Competition in the Library

Happy Wednesday! I hope you are well, dear reader. This week has been crazy busy on our campus as it is finals week and everything seems to be due by the end of this week. I don’t know why, but deadlines always seem to pile up on each other (and that’s not because I’m super-lazy and procrastinate–I don’t, really). So today I just want to riff just for a short while on competition both with others and with one’s self and how this may or may not be beneficial in the context of libraries and archives.

So why do I want to talk about competition? Mainly I want to write a bit about it because I was asked earlier in the week if I was competitive about anything. The short answer is no, I’m really not that competitive. Now before you think I’m a total slacker who has no drive or wander off because you have no idea what this has to do with library land, bear with me while I give a bit of context before turning to the library.

I’m not competitive with other people. I actually feel happy when others succeed and don’t think “winning” has to be a zero sum game. However, I’m extremely competitive with myself and always expect to work hard and accomplish a lot, not that it’s news to anyone who knows me. (You usually doesn’t take a tenure track position if you aren’t just a little bit into working hard and striving to always become better than you are currently. And you should also be passionate about teaching, but that’s an entirely different post). But as to competing with others, I’d much rather support and mentor others in the field than compete with them.

But where does competition fit in the grand scheme when talking about libraries? I’ll give two examples about competition in the library and archive fields: one that I think is true competition that we can’t really get around and one that is actually competition that isn’t helping us at all. First to what I think of as true competition in the information science fields: grants.

It’s not called a grant competition for nothing. If you write grant proposals, you will be competing against many other libraries, archives, and museums for funding. This is not always a fun prospect and neither is it competition on a level playing field. Grant writing is pretty much unavoidable, but necessary in our fields. So in this instance, I think it behooves us to write grant proposals often to become better at it and to have any chance of success. I’d also, from a totally selfish perspective, like to see more organizations give grants to smaller institutions that have a hard time competing with the very large, well-known institutions for the limited funding available, especially in this economy. But don’t give up and do keep applying because, as our grant officer said, the people who get the most funded grants and also the ones who have written the most unfunded grant proposals.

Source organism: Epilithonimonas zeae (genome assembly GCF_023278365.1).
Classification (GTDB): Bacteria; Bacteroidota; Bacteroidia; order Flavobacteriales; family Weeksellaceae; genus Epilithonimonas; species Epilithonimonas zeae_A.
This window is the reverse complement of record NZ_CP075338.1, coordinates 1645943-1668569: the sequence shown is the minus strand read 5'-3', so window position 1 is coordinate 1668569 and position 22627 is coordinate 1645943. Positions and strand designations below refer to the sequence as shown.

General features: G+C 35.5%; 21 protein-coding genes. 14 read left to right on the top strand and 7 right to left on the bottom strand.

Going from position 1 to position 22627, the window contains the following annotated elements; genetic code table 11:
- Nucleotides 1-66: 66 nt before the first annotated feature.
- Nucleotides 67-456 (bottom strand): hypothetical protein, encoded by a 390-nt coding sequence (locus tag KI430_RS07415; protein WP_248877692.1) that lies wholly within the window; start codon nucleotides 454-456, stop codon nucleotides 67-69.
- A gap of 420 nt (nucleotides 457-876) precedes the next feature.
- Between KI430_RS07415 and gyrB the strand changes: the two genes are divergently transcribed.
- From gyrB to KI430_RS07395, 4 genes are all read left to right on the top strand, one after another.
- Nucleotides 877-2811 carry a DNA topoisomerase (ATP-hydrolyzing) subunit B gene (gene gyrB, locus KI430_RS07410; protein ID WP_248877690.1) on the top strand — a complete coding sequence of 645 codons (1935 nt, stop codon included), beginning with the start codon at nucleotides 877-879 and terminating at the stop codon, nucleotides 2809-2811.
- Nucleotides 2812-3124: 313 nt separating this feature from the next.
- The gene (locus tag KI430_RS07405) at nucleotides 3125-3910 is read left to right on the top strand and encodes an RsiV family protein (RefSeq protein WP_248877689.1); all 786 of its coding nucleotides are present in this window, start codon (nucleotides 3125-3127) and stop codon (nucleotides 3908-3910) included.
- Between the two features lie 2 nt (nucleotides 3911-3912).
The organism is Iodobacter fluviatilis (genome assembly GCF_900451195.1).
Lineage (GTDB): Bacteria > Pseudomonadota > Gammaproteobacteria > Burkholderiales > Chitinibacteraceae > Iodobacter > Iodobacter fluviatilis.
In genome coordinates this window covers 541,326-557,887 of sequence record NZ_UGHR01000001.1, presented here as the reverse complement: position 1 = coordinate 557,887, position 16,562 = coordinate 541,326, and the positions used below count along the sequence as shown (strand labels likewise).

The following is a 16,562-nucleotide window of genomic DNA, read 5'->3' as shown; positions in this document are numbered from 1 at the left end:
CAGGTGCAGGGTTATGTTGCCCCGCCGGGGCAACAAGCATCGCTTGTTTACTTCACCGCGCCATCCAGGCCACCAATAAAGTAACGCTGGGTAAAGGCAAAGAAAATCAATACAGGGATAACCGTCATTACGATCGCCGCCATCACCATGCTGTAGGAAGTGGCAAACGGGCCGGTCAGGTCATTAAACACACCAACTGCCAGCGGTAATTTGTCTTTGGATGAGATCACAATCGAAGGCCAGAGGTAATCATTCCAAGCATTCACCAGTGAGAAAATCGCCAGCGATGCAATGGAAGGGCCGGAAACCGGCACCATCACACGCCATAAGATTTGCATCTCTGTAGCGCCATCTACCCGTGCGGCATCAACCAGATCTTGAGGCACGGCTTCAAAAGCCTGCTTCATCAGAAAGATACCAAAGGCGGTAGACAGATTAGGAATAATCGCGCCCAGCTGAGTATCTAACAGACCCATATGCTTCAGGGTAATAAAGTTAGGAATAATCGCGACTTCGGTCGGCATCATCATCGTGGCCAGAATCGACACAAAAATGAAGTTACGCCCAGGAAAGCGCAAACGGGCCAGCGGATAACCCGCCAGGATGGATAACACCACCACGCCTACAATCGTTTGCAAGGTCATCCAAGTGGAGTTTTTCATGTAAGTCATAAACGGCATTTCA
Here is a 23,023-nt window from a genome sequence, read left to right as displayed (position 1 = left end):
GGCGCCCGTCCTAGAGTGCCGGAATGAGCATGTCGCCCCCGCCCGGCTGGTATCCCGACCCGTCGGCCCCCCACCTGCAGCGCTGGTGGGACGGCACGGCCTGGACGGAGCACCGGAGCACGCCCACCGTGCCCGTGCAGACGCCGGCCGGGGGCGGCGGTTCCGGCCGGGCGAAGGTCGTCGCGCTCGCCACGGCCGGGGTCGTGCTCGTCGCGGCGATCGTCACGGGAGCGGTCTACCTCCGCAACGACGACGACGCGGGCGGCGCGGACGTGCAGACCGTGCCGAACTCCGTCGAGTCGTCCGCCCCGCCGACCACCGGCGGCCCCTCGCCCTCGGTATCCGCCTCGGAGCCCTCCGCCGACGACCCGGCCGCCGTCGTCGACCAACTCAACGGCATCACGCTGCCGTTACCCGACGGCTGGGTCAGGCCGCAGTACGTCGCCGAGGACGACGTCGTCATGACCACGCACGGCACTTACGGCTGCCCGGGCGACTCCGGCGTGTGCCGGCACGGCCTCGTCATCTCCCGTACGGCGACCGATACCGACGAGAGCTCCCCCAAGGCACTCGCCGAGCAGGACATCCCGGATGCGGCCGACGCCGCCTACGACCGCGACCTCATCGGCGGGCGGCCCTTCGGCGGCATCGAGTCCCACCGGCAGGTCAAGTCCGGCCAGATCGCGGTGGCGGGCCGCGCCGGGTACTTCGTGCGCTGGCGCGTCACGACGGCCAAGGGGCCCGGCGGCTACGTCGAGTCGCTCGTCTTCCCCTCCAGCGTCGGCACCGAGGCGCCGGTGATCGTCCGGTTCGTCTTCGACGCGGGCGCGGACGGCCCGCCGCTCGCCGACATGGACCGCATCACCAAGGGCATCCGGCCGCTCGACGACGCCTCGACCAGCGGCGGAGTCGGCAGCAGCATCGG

So grants=competition with other institutions. It’s unavoidable unless your institution can afford to do everything it wants with internal funding.

The other type of competition I want to touch on just briefly in a type of competition that doesn’t seem to work in my mind: competition by libraries against perceived usurpers of the libraries’ and librarians’ roles. Or at least, the way we are competing isn’t working. Libraries (and especially archives) can’t compete with coffee shops, Amazon, or bookstores. And really, why should we? It’s a bit like trying to take on Google. Why fight that battle? Instead, why not work harder and smarter in areas where we already excel and can differentiate ourselves?

I think libraries and archives are awesome. You probably do too if you are reading this blog. We are the converted. We need to stop telling ourselves how great we are and start more outside marketing. Some public libraries, especially, do a good job of this and a great job of integrating themselves into the community. Academic libraries, which are dear to me because I work in one, need to step up and start changing the stereotypes that we all lament about libraries and librarians. We need to be seen as the first place to go if you have a question, not the stop of last resort. We need to advertise our ability as information curators, data managers, and information literacy gurus. We need to stop trying to be something else and actually own what we are because we have a lot to offer.

Okay, stepping off the soapbox now and leaving you with a couple of fun things: first, check out Joy the Baker’s latest recipe: Irish potato candy because it looks yummy and tomorrow is Saint Patrick’s Day after all. Then, if you haven’t checked it out yet, go listen to a single by one of my former student’s band, Waking Wander. (And yes, I completely have to give a shout out when one of my students makes a trip into the library specifically to give me (a librarian!) information about his band. Plus, I think the single is rather good.)

Take care, read lots, enjoy the rest of your day, and I’ll be back on Friday with the usual round-up of tech tips and news. Allons-y!